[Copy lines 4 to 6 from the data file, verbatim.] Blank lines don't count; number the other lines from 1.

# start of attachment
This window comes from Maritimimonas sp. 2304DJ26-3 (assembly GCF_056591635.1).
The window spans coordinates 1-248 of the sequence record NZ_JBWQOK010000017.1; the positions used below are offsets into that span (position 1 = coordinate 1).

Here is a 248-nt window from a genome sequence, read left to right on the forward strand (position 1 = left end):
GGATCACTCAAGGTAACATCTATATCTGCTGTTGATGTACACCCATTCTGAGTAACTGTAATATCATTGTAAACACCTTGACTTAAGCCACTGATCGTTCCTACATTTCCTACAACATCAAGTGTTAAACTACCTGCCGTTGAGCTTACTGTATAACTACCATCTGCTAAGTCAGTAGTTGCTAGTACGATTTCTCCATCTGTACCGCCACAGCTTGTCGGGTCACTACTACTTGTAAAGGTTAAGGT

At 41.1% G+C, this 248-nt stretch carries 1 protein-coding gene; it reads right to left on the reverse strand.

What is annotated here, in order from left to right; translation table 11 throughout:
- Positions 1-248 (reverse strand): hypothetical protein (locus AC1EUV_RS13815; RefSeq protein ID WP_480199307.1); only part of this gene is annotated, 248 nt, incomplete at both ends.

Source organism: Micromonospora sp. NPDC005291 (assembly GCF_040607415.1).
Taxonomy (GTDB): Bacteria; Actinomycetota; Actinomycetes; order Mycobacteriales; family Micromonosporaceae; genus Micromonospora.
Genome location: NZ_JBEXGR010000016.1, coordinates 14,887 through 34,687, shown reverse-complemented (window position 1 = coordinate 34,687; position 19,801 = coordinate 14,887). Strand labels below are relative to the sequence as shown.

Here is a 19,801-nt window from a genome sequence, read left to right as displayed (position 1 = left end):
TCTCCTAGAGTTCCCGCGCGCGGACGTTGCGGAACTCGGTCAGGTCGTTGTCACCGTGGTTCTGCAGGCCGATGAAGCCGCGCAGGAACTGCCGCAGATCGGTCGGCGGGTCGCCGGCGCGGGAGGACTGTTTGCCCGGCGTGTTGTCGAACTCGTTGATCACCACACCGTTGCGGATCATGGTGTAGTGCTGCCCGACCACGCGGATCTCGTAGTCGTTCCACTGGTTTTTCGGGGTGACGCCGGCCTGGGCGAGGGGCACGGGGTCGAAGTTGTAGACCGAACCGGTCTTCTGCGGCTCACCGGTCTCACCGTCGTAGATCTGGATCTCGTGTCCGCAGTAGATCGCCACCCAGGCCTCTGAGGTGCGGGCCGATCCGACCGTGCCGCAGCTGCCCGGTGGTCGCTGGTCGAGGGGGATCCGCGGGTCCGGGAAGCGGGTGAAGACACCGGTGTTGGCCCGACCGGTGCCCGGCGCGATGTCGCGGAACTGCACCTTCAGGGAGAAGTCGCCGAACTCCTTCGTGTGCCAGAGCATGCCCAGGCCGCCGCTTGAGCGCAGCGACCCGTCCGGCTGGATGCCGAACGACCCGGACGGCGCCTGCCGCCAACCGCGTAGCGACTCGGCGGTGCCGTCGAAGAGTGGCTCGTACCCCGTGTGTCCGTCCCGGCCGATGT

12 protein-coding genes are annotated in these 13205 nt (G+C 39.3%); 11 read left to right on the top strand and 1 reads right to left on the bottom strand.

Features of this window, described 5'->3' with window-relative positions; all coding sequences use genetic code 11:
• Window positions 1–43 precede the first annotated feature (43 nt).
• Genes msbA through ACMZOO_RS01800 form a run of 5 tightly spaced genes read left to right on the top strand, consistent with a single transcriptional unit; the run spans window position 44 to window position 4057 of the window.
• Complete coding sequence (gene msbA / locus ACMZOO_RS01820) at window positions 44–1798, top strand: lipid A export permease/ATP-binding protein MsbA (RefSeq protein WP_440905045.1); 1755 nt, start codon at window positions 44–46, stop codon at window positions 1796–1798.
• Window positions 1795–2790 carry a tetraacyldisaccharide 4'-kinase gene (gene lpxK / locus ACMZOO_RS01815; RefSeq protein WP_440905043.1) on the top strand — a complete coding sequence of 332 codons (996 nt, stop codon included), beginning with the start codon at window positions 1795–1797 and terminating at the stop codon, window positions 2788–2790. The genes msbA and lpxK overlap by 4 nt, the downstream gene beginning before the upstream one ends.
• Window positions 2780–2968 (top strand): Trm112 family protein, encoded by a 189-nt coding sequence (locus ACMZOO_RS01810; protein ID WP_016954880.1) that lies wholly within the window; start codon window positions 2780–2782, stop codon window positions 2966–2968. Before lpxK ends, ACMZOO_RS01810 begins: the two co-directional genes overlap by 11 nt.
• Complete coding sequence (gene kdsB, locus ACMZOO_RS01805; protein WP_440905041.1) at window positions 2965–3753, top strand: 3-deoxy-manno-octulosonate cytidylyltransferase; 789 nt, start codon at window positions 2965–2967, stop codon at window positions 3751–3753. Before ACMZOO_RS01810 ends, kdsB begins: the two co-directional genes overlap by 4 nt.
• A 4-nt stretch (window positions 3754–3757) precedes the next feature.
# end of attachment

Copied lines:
GGATCACTCAAGGTAACATCTATATCTGCTGTTGATGTACACCCATTCTGAGTAACTGTAATATCATTGTAAACACCTTGACTTAAGCCACTGATCGTTCCTACATTTCCTACAACATCAAGTGTTAAACTACCTGCCGTTGAGCTTACTGTATAACTACCATCTGCTAAGTCAGTAGTTGCTAGTACGATTTCTCCATCTGTACCGCCACAGCTTGTCGGGTCACTACTACTTGTAAAGGTTAAGGT

At 41.1% G+C, this 248-nt stretch carries 1 protein-coding gene; it reads right to left on the reverse strand.

What is annotated here, in order from left to right; translation table 11 throughout: